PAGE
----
Re: Seven Pillars of Wisdom
- From: "Don Phillipson" <d.phillipson@xxxxxxxxxxxxxxxx>
- Date: Wed, 19 Jul 2006 11:06:50 -0400
"Marko Amnell" <marko_amnell@xxxxxxxxxxx> wrote in message
I've just started reading this, as I found an inexpensive
paperback edition of it. It's something I've wanted to read
for a long time. Has anyone else read this and have thoughts
to share about it? Didn't Lewis Mammel read it, or was it
some other book by T E Lawrence? I remember he posted
here about the Arab revolt.
Lawrence published two versions of his book. The
shorter, for the book club audience, was entitled
Revolt in the Desert.
I'm curious about the role of Emir Faisal Ibn Hussein in the
narrated events. He was the leader of the Arab nationalist
movement, and was briefly King of Syria after the war.
It is my understanding that the Arab-Jewish conflict in
Palestine started during his short monarchy in 1920, as
Faisal claimed sovereignty over all of Palestine, and had
no intention of allowing the birth of a Jewish State on his
land. This short period determined the nature of the
conflict for decades to come. Obviously still relevant today,
with fears the war in Lebanon could expand into Syria.
1. Arabia was and is tribally organized. The Hashemite tribe
(which Hussein and sons led) dynasty ruled Mecca in WW1
so was the main tribe solicited and helped by the British,
on the promise of independence from Turksh rule.
2. Faisal (son of the tribal leader) expected to become
king of Syria, and may have been promised that throne
by T.E. Lawrence or some other British spokesman --
unaware of the secret Sykes-Picot agreement dividing
the Middle East into British and French spheres of
influence and guaranteeing French control of the north
i.e. Syria. Sykes-Picot governed how the League of
Nations reorganised in 1919 the non-Turkish relicts of
the Ottoman Empire, thus made France the mandatory
power over Syria which then included modern Lebanon.
Britain was given similar mandates over the newly
created countries Palestine, Transjordan and Iraq.
2b. As consolation prizes for the "loss" of Damascus,
the two Hashemite princes were made kings of
Transjordan and Iraq. A couple of years later the
Saudi dynasty seized Arabia from the Hashemites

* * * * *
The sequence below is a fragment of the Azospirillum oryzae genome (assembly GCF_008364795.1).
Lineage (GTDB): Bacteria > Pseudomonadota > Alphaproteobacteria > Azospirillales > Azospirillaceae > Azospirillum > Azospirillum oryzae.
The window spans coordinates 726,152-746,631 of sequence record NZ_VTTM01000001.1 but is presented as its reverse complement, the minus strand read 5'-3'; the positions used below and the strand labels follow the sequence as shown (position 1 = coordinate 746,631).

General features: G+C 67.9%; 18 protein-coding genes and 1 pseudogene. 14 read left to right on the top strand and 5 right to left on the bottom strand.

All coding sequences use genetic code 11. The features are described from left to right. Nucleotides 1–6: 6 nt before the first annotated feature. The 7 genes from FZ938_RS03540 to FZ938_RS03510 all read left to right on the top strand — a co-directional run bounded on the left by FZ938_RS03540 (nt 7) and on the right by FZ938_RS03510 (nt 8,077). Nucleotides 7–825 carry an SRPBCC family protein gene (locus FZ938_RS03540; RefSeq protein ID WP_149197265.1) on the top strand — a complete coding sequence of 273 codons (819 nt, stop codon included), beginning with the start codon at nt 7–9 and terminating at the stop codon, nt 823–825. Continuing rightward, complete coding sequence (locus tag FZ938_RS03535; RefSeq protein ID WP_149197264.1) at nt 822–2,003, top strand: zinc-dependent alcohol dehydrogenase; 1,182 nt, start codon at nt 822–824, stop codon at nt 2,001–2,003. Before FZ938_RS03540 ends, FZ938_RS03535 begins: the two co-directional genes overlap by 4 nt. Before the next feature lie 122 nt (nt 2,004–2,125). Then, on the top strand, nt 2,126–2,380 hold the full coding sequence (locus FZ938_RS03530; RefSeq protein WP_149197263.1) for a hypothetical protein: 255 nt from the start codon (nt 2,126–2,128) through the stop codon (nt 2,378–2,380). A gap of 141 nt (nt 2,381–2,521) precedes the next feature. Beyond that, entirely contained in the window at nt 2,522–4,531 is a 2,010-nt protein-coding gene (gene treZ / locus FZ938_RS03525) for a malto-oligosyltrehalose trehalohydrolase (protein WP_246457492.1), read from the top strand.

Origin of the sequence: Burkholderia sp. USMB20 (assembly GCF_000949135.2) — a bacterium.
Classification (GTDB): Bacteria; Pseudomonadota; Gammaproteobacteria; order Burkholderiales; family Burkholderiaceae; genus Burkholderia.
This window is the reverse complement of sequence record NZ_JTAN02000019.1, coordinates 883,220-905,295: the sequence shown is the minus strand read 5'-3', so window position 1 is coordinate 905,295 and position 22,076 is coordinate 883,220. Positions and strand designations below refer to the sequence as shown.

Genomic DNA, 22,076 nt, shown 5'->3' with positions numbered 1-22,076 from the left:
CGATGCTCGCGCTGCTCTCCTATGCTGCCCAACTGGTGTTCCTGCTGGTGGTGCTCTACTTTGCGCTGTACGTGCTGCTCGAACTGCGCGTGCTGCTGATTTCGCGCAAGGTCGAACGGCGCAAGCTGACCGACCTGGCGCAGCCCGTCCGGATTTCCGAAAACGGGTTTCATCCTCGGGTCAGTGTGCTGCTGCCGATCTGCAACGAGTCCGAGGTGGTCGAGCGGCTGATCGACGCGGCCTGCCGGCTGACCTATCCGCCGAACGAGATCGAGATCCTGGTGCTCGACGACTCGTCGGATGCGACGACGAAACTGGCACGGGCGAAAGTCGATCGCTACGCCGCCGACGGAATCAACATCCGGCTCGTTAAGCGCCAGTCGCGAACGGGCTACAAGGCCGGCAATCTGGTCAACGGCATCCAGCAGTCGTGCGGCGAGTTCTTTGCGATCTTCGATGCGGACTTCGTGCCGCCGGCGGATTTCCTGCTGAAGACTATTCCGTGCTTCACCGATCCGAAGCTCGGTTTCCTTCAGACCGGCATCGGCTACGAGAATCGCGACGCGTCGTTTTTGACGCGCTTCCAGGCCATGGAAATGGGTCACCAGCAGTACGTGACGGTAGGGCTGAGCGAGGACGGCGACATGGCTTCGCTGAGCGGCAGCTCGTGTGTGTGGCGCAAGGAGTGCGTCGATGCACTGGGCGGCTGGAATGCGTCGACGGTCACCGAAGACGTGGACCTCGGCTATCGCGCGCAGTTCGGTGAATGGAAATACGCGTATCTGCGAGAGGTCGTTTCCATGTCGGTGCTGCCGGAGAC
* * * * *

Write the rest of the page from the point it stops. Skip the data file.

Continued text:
(after king Hussein had died, I think.) The Saudis
had lived largely beyond Turkish control, thus did
little in WW1. But the League (Treaty of Trianon,
1919) accepted that Arabia had already claimed
its independence, thus did not have to become a
League mandate. (Iraq and Transjordan were set
up with parliamentary elections as well as their
alien kings, and the British mandate ended in
the 1930s, i.e. the League of Nations recognized
both as fully independent states.
3. Conflict in Palestine between Jews and Arabs
began several years after the British mandatory
government had taken over. The practical point
is that the terms of the mandate said Britain
should invent a national government satisfactory
to the people -- but every concrete proposal was
vetoed by either the Arab or the Jewish community,
sometimes both. While various proposals were on
the table 1919-1939 Palestine was changing, mainly
because there was substantial Jewish immigration
but no Arab immigration -- which Arabs complained
was altering the demography of 1919 which the mandate
implied should continue indefinitely.
No claims by Faisal had anything to do with this. The
leading Palestinian politician was the Grand Mufti of
Jerusalem (selected by Britain, as prominent in the
Husseini clan). He encouraged anti-Jewish boycotts
and violence, so Jewish strong-arm squads came into
existence, with a fresh grievance when (after Hitler
came to power) Britain limited Jewish immigration
(cf. interpretations about demography and the mandate.)
Inter-communal violence in the 1930s was largely
between Jews and Arabs, leaving the mandate government
largely untouched. Not until 1944 did Jewish extremists
start attacking British police or military institutions. (The
Stern Gang's assassination in 1944 of Lord Moyne,
British resident minister for the Far East, was the start.) For
whatever reasons, equivalent Arab terrorists did not
attack British authority -- only Jewish communities.
This may have coloured later British attitudes.
Partition into two states rather than a unified Palestine
was proposed in the late 1930s and again in 1946. After
both communities rejected this, Britain gave six months
notice that it would abandon the mandate and simply
quit Palestine. The main difference thereafter was
that the Jewish community proclaimed a national state
(recognized internationally by vote in the United Nations
Organization) but the Arab community of Palestine made
no such proclamation when it had the chance. (Possible
reasons range from the exodus of rich Palestinians to
their other homes in Beirut and Cairo to the advice of
nearby Arab governments to do nothing, until their
armies "swept the Jews into the sea.")
Recommended: A.J. Sherman, Mandate Days: British
Lives in Palestine 1918-1948 (1997) and Collins &
Lapierre, O Jerusalem (1972).
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